Browsing: Crime

A Brief History On June 12, 1775, British General Thomas Gage declared martial law in the Massachusetts Bay Colony.  Gage offered amnesty and a pardon to all rebels that would lay down their arms, except Samuel Adams and John Hancock, who were deemed traitors that would be hanged if captured.  The American Revolution had already had a de facto beginning by this point, with the Boston Massacre (1770), the burning of the Gaspee in Rhode Island (a British customs schooner, 1772), the Boston Tea Party (1773), and the Battles of Lexington and Concord on April 19, 1775.  Fearing an outright…

A Brief History On June 7, 1962, a right wing French Nationalist terror group, the Organisation Armée Secrète, usually referred to as the OAS, set fire to and burned the library at the University of Algiers in Algeria, destroying half a million books.  Calling themselves “counter-terrorists”, “self-defense groups” or simply “the resistance,” the aim of these French nationalists was to prevent the independence of Algeria, forcing the country to remain part of France.  Usually we think of terrorist groups as rebels or an independence movement, but in this case the group was trying to keep “France” as they saw it…

A Brief History On June 3, 2017, radical Islamist terrorists once again struck London, England, with an attack that killed 8 people and injured another 48, as well as costing all 3 terrorists their lives.  The weapons used in the attack were a delivery van and knives.  The unarmed public and the 4 unarmed police officers on the scene were helpless to stop the attackers, though armed police that finally responded shot the 3 terrorists dead.  It took armed police 8 minutes to arrive, which undoubtedly seemed much longer to the victims.  All 3 terrorists were also found to be…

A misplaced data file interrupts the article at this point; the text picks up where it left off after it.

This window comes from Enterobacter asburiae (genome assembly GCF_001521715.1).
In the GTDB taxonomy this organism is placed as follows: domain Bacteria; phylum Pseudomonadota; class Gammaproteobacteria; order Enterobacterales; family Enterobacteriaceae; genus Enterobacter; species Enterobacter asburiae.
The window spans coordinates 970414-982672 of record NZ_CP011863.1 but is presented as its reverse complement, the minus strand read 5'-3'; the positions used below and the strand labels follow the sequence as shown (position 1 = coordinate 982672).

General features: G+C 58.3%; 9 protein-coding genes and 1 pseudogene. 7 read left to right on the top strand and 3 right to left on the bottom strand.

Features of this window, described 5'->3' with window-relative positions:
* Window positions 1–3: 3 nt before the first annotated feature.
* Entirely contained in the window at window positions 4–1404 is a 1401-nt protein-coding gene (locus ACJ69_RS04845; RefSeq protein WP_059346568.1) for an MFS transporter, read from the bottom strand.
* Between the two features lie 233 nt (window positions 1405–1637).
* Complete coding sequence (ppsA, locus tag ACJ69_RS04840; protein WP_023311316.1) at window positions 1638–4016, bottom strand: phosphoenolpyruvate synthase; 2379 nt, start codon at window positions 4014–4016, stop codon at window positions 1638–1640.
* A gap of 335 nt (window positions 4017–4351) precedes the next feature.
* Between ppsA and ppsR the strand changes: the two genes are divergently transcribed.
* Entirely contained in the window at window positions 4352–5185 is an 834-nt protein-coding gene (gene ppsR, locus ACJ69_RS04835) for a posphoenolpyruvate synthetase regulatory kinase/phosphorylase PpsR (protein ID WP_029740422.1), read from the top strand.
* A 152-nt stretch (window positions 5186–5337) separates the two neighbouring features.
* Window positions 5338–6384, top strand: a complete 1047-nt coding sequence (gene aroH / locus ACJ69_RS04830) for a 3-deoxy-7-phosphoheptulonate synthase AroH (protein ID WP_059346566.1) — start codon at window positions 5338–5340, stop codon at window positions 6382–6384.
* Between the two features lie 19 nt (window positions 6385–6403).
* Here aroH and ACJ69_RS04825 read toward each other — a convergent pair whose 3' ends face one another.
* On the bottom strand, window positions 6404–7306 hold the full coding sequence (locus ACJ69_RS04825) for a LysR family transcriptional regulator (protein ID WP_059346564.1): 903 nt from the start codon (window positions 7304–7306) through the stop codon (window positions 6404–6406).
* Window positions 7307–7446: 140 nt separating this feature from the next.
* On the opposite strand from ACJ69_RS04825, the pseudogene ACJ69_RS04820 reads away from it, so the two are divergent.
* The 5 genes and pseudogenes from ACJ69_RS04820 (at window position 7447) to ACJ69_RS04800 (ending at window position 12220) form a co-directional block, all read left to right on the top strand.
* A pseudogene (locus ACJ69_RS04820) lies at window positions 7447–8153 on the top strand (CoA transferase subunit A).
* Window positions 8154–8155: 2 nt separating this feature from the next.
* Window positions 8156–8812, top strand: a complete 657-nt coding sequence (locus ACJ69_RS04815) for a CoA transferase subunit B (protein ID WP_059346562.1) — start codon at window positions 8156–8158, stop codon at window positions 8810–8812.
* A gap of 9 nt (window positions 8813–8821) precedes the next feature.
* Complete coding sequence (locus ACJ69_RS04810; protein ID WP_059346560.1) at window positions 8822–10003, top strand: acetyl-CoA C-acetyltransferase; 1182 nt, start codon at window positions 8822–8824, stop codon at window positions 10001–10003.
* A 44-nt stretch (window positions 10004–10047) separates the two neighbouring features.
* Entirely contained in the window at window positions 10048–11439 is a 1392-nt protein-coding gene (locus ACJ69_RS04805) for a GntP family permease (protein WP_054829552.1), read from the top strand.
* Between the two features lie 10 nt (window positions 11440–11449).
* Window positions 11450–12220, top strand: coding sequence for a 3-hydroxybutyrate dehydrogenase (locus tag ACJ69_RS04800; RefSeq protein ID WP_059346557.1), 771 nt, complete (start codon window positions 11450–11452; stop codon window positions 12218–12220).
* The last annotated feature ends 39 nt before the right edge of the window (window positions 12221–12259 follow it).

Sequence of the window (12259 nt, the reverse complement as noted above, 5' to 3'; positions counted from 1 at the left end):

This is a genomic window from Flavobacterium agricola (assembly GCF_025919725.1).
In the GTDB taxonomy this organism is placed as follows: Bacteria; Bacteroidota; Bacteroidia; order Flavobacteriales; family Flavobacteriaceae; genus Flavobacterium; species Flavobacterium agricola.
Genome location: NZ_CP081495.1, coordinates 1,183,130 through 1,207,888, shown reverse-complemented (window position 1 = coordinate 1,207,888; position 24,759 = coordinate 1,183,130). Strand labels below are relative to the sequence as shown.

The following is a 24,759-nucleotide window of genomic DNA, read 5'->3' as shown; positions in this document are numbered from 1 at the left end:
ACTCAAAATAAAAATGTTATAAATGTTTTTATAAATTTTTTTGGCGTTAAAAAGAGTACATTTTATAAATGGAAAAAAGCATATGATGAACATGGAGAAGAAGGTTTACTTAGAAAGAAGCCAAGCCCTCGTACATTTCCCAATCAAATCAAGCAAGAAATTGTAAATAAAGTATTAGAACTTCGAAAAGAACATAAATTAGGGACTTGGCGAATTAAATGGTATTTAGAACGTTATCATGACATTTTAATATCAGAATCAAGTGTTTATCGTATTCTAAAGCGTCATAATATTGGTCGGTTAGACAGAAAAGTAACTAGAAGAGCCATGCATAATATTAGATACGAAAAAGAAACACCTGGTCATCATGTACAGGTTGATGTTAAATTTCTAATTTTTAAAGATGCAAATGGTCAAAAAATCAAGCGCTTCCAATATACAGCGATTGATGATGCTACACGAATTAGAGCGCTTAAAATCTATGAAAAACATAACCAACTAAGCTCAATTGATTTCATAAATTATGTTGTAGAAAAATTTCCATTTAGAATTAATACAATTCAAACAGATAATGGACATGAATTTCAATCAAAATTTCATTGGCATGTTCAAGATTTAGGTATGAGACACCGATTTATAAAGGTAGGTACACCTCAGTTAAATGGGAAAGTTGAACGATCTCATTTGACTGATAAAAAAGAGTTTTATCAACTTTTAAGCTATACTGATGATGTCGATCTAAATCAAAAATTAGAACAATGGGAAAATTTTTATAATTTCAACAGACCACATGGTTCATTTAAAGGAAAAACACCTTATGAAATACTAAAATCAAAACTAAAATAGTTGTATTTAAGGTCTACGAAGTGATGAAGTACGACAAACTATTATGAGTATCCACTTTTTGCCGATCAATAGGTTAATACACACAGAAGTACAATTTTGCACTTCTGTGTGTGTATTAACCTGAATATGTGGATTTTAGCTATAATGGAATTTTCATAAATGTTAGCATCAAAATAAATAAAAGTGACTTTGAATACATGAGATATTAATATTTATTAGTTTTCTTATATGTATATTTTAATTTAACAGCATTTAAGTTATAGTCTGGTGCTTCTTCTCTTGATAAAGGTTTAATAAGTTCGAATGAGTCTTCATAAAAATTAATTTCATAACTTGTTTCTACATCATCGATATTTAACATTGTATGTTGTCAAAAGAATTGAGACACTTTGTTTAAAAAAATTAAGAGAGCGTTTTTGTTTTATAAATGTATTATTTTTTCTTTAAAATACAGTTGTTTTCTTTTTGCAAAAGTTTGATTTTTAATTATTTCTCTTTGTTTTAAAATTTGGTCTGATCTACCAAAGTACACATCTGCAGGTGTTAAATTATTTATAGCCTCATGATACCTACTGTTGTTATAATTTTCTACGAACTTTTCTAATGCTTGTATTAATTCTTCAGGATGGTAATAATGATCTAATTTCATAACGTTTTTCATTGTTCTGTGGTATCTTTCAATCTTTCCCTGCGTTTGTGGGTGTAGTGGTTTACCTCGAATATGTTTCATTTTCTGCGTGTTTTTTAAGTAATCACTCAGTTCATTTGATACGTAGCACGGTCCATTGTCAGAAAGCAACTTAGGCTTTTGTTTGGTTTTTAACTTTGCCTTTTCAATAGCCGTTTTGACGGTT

A Brief History On May 22, 1856, Congressman Preston Brooks of South Carolina had had it!  After hearing an anti-slavery speech delivered by Massachusetts Senator Charles Sumner, including invective against Brooks’ cousin, the Senator from South Carolina, Andrew Butler, Brooks met up with Sumner in the hallway outside of the Senate and proceeded to beat the hapless Senator with the congressman’s cane.  Brooks beat Sumner so severely, the injured legislator nearly died. Digging Deeper Brooks, a Democrat, as were most Southerners at the time, had pounded Sumner, a Republican, the party that seemed to represent the greatest threat to the…

A Brief History In 1902, the English politician and game shooting enthusiast Mark Hanbury Beaufoy (1854–1922) wrote some much-quoted verses on gun safety, including the following: “If a sportsman true you’d be Listen carefully to me: Never, never, let your gun Pointed be at anyone…” Like Beaufoy, protecting myself and those I care about is what first interested me about firearms. Given my goal of being more safe in more situations, it would be ironic—and even stupid—of me to not take gun safety incredibly seriously.  Regardless of what led to your involvement with firearms, whether you came from a similar…

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